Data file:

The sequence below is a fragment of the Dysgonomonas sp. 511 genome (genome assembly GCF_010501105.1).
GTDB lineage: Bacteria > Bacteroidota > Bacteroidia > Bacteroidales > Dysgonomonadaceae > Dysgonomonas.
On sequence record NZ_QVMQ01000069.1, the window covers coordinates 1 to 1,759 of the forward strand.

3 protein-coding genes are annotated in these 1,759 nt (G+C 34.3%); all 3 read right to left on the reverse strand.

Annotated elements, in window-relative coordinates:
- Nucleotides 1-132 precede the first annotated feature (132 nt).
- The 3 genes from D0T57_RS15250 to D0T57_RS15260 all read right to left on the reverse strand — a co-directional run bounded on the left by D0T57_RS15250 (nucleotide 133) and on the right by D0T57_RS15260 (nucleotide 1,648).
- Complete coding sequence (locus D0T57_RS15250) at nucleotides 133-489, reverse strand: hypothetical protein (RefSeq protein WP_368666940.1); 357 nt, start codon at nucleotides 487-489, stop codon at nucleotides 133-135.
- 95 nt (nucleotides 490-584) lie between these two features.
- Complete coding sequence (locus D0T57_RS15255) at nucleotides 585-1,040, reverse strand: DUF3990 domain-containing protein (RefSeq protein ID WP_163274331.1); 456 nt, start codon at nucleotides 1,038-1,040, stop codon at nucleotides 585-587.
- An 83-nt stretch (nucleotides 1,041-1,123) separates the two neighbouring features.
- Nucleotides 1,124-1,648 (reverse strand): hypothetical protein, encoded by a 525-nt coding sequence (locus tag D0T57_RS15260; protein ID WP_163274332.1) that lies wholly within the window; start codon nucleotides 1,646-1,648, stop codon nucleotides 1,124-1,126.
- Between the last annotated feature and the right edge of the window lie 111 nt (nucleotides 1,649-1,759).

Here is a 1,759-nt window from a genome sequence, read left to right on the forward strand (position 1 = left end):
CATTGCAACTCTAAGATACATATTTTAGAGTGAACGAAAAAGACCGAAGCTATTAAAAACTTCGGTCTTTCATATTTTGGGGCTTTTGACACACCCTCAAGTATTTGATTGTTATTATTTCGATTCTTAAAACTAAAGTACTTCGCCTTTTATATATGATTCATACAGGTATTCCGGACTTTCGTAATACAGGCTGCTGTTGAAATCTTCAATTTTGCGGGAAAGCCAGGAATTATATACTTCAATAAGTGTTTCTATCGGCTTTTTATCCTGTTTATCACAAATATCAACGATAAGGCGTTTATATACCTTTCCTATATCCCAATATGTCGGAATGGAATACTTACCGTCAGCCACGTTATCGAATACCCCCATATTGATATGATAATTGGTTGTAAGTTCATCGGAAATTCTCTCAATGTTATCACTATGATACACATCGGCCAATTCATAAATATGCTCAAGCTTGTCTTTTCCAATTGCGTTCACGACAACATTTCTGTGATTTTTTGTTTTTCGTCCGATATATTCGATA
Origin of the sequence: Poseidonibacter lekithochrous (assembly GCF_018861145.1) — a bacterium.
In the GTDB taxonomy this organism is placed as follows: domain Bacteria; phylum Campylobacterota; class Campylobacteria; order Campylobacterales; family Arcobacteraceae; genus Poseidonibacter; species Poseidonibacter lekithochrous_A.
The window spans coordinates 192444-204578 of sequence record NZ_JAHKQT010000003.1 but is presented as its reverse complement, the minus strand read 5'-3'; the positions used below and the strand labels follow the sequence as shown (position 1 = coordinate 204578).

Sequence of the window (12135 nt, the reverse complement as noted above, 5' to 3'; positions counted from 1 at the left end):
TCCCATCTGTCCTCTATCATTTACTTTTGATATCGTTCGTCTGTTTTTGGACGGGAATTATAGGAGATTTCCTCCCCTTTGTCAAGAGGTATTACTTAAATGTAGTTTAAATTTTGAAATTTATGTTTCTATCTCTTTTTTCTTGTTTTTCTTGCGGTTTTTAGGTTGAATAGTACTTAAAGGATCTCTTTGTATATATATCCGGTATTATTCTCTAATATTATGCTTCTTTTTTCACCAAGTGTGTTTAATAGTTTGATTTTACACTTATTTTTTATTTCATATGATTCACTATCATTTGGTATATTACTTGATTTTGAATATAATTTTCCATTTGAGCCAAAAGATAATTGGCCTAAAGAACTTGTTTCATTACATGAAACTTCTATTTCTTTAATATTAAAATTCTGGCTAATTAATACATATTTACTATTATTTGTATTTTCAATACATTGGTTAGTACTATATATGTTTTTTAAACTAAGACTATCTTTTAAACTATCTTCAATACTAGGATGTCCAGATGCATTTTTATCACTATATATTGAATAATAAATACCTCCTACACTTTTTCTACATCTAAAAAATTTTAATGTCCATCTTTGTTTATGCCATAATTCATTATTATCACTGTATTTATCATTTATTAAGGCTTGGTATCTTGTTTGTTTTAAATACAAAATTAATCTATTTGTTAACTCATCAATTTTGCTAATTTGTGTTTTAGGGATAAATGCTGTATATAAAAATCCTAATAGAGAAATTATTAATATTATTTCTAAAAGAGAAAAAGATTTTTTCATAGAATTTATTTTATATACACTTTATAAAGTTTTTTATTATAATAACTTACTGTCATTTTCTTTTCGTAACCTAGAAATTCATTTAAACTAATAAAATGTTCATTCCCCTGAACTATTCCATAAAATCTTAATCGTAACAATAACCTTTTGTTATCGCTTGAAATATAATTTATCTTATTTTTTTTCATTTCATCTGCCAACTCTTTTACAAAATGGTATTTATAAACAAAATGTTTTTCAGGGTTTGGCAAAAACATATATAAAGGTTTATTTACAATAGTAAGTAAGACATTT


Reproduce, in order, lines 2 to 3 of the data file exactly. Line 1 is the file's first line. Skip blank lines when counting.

GTDB lineage: Bacteria > Bacteroidota > Bacteroidia > Bacteroidales > Dysgonomonadaceae > Dysgonomonas.
On sequence record NZ_QVMQ01000069.1, the window covers coordinates 1 to 1,759 of the forward strand.